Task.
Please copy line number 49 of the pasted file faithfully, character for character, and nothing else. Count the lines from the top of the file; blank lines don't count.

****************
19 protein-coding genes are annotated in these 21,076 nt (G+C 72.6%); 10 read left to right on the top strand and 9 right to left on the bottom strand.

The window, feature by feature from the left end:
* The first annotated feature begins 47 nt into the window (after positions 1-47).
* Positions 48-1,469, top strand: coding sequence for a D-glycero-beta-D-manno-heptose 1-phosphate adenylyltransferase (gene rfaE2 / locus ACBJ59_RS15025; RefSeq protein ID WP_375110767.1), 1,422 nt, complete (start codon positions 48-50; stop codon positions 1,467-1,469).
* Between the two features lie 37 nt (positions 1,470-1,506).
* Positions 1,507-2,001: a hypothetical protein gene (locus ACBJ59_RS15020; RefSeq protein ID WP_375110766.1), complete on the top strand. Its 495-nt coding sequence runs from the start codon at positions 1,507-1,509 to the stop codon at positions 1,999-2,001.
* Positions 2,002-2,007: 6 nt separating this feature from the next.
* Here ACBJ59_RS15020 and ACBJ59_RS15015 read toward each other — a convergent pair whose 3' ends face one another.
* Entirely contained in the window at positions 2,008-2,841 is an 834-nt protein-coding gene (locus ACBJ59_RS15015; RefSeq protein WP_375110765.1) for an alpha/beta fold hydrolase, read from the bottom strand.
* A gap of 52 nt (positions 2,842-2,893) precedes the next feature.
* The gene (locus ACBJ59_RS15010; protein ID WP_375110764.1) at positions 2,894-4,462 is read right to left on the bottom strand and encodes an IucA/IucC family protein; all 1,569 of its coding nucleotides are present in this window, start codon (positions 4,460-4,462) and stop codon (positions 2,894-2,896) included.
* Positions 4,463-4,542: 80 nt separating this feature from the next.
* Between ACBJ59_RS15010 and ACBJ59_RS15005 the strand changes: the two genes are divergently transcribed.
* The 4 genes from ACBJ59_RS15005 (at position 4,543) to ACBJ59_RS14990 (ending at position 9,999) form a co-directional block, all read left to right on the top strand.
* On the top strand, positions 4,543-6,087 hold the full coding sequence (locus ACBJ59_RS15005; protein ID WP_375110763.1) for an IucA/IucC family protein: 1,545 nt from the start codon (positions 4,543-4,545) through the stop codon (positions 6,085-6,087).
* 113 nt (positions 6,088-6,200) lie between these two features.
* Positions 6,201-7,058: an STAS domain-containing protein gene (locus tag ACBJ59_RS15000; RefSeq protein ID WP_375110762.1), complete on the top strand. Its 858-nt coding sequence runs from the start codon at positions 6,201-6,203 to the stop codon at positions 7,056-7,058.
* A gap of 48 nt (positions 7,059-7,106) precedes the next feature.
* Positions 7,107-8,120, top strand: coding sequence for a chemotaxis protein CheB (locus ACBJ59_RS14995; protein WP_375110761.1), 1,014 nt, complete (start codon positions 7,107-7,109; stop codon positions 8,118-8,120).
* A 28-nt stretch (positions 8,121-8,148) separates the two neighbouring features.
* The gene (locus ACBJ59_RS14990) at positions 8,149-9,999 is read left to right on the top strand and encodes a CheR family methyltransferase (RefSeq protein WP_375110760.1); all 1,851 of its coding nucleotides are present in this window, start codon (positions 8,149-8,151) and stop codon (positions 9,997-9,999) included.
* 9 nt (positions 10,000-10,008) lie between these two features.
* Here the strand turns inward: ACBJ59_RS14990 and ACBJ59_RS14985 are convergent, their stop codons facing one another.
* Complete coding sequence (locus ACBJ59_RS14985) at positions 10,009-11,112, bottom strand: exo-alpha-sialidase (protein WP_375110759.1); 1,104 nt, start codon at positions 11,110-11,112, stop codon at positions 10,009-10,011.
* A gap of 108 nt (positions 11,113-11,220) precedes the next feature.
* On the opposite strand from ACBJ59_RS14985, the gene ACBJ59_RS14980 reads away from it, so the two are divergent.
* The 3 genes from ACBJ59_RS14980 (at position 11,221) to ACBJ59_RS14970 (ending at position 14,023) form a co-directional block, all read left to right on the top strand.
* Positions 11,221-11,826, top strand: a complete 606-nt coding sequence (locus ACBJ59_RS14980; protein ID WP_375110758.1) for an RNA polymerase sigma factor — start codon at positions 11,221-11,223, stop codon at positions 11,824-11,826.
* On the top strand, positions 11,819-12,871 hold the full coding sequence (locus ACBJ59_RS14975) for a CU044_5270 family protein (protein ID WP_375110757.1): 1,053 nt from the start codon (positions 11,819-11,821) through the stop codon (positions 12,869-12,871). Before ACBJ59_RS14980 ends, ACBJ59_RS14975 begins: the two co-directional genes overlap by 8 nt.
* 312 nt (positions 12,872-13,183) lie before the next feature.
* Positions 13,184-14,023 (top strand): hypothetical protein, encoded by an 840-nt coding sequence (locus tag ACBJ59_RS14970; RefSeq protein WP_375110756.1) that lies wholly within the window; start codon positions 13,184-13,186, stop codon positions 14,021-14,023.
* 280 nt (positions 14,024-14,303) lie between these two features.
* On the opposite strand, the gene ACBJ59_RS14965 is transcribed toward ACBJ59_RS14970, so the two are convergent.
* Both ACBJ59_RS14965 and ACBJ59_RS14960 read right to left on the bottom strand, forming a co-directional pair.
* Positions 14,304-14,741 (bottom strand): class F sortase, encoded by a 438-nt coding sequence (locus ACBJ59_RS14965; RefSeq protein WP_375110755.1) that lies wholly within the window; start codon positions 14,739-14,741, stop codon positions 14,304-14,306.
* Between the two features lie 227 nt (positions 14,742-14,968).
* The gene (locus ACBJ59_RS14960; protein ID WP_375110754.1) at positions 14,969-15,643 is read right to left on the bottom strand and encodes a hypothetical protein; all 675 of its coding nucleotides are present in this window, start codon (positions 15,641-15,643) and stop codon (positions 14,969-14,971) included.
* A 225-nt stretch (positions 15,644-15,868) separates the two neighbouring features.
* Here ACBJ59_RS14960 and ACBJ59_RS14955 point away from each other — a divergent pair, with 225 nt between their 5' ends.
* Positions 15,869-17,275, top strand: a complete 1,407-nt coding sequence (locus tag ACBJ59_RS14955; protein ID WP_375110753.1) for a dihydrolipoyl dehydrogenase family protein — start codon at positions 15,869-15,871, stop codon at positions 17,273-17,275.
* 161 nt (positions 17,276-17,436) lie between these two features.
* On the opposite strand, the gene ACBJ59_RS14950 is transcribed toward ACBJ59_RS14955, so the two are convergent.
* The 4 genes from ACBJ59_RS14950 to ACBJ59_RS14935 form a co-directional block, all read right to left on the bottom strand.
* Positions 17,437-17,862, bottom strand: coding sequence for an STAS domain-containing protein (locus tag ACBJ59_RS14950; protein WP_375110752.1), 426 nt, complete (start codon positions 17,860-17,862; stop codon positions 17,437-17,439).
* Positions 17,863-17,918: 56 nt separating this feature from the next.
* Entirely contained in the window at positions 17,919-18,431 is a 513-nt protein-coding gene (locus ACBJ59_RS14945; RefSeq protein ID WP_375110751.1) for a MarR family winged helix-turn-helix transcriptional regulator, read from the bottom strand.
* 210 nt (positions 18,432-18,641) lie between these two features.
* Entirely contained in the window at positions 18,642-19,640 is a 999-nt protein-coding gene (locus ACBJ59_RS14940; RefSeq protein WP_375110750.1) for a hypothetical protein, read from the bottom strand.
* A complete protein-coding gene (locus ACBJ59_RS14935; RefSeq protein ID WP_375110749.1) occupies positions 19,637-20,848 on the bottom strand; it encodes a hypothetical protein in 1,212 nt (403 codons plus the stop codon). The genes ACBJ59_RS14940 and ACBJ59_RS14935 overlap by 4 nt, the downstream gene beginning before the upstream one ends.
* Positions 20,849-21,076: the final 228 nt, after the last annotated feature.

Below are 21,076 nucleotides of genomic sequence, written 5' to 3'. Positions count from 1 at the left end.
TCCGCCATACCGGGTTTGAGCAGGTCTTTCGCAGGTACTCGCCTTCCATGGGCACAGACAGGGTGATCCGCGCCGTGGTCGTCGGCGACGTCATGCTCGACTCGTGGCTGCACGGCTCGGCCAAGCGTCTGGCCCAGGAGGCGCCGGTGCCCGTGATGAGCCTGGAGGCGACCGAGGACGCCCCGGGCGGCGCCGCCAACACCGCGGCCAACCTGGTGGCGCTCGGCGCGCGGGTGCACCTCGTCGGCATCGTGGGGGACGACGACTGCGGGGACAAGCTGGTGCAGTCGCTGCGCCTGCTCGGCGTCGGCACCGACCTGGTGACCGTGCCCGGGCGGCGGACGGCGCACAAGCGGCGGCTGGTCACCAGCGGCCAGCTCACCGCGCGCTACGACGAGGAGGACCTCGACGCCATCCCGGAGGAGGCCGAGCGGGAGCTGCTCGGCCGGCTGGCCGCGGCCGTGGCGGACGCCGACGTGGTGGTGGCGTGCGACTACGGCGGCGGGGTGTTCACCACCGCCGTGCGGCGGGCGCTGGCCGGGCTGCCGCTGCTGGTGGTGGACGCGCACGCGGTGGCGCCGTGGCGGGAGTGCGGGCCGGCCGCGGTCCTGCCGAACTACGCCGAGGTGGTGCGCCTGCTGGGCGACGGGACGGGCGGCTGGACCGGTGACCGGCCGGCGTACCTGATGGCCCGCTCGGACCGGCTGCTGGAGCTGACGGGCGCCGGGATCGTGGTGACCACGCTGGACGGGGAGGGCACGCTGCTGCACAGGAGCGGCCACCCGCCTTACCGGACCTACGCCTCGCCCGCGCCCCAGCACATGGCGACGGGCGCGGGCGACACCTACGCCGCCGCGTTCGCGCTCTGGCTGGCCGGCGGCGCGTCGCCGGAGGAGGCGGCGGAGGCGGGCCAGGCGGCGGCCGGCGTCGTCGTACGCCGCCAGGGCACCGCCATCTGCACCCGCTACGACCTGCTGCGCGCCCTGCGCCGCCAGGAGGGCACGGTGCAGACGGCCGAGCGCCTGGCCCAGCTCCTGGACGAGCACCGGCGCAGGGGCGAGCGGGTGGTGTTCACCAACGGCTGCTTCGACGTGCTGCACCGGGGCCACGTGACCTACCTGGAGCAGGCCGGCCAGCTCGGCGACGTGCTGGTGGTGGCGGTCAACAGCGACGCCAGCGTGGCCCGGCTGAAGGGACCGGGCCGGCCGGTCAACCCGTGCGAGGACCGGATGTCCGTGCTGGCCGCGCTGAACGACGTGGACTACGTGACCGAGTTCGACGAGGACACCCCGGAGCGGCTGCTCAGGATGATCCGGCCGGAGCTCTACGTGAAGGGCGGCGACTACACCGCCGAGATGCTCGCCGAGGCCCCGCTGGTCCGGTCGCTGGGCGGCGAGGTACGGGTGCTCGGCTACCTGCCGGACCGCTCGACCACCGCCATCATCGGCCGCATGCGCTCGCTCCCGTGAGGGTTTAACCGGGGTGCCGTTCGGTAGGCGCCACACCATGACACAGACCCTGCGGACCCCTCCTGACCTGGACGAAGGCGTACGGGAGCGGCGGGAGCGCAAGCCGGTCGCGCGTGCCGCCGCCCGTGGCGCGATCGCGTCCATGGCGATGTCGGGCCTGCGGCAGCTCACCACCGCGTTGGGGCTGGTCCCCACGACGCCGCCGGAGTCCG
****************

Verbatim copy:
* A complete protein-coding gene (locus ACBJ59_RS14935; RefSeq protein ID WP_375110749.1) occupies positions 19,637-20,848 on the bottom strand; it encodes a hypothetical protein in 1,212 nt (403 codons plus the stop codon). The genes ACBJ59_RS14940 and ACBJ59_RS14935 overlap by 4 nt, the downstream gene beginning before the upstream one ends.